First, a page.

Comox Valley Local Governments Showcase a Regional Response to Tackling the ‘Infrastructure Liability’
Note to Reader:
In April, Seminar #1 in the 2011 Comox Valley Learning Lunch Series painted a picture of the ‘legacy liability’ of existing hard infrastructure (i.e. roads and pipes).
In May, Seminar #2 dealt with green infrastructure and ‘sustainable urban drainage’.
On June 30, Seminar #3 will focus on floodplain and flooding issues. The The afternoon session will weave together the series outcomes and how they will be reflected in the Joint Report on A Regional Response to Infrastructure Liability.
Risk Management Theme for Seminar #3: Respect the Power of Nature
The initial capital cost of infrastructure is about 20% of the life-cycle cost; the other 80% largely represents a future unfunded liability. Through a program of professional development, the regional district and three municipalities are aligning efforts and striving for a consistent Comox Valley regional approach to Sustainable Service Delivery.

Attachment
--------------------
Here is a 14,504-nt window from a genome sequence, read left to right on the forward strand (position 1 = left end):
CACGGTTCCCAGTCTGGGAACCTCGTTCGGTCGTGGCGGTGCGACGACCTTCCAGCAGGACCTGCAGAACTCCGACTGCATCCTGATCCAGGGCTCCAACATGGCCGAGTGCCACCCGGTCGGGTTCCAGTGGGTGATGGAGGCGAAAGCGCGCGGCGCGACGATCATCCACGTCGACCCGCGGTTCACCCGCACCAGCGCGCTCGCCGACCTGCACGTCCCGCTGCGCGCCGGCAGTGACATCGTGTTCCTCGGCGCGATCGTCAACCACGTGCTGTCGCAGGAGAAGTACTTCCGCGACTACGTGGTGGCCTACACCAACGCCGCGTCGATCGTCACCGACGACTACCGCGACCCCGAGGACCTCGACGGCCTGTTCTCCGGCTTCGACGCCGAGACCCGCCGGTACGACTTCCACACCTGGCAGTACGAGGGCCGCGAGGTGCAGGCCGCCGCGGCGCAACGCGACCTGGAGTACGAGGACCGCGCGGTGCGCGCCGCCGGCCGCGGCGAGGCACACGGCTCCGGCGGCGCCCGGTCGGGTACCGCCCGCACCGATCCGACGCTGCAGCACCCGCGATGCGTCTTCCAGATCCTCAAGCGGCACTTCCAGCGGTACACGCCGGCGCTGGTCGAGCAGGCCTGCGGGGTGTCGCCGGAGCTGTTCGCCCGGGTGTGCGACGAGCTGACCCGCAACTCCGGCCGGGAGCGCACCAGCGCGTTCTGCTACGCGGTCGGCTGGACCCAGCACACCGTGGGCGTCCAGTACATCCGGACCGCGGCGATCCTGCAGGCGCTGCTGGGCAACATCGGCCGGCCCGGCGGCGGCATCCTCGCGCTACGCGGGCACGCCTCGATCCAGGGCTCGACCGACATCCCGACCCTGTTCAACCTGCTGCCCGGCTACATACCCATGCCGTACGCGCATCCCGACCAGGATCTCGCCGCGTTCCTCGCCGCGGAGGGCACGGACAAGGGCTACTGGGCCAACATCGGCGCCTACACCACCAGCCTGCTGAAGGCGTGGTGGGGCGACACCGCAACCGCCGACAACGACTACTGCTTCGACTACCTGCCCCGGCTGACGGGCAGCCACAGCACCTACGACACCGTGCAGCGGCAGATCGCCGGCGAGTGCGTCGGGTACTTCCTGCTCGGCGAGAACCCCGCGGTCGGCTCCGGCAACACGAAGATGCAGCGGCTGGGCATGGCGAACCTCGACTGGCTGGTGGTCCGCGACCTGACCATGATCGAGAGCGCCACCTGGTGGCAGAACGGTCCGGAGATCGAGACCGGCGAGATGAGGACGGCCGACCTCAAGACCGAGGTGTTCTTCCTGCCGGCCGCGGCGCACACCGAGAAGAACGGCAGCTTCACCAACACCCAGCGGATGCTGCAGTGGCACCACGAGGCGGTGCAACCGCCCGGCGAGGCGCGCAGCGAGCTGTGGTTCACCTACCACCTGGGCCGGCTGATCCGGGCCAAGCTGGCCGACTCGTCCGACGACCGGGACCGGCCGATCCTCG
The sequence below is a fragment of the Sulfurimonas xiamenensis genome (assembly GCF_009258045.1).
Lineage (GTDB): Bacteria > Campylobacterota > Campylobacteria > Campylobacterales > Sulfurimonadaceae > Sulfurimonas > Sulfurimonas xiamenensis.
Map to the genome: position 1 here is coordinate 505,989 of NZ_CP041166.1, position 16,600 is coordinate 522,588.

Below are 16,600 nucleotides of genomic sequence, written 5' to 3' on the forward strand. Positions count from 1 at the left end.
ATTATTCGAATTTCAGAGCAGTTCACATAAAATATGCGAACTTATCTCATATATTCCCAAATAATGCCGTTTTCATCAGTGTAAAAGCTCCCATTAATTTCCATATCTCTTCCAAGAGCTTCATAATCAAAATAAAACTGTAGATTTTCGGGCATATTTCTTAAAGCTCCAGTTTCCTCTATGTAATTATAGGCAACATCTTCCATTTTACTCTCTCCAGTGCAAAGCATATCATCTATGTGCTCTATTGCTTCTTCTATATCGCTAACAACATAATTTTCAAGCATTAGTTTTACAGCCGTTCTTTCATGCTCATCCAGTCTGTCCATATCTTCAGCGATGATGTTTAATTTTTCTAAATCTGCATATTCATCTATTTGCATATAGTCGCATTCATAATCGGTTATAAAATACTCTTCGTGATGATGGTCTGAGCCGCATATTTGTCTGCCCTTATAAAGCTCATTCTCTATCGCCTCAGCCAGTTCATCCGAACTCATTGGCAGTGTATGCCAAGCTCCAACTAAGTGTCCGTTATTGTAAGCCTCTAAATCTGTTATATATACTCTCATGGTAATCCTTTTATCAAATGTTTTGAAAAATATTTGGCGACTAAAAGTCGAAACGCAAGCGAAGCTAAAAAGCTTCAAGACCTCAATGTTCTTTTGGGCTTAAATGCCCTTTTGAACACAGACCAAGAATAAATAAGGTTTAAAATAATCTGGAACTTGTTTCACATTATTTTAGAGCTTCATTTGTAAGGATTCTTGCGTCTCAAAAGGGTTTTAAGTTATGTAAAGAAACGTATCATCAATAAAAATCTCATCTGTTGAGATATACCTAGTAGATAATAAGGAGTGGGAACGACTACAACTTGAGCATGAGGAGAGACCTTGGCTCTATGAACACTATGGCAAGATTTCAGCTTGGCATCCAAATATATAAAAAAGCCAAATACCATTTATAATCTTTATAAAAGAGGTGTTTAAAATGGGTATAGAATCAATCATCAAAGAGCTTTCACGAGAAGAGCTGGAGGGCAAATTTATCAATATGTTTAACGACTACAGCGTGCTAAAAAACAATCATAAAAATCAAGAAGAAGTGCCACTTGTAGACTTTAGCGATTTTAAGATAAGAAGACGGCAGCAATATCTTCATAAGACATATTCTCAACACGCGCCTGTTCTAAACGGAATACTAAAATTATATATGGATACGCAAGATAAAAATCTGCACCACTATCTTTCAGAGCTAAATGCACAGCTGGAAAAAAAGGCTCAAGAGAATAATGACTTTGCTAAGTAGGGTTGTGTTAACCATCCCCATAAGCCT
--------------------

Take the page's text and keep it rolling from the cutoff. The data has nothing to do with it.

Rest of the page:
The theme for the third in the 2011 Comox Valley Seminar Series is risk management. The spotlight is on flooding and floodplain issues. A unifying theme is alignment of efforts at a watershed scale. To preview what participants will learn about on June 30, click on the links below:
- Comox Valley Local Governments Showcase A Regional Response to Infrastructure Liability on June 30
- Sustainable Service Delivery: Comox Valley Regional Team Identifies Key Objectives for Holistic Approach
- Sustainable Service Delivery in the Comox Valley: Joint Report on a Regional Response to Infrastructure Liability
- Cowichan River Integrated Flood Management Plan: How One Community is Adapting
- Restoration Vision for Tsolum River: A Self-Sustaining System
- “Tsolum River restoration story is all about sharing a vision and mutual respect,” observes CAVI’s Eric Bonham
- City of Courtenay and Comox Valley Regional District partner with TimberWest to study Tsolum River flooding
“Showcasing of the Lower Cowichan River integrated plan for flood management creates an opportunity for inter-valley sharing because we in the Comox Valley can learn from the recent experience of our peers in the Cowichan Valley,” states Glenn Westendorp, Public Works Superintendent with the Town of Comox. He is Chair of the 2011 Seminar Series.
To access the Seminar #3 “homepage”, click here.
Posted June 2011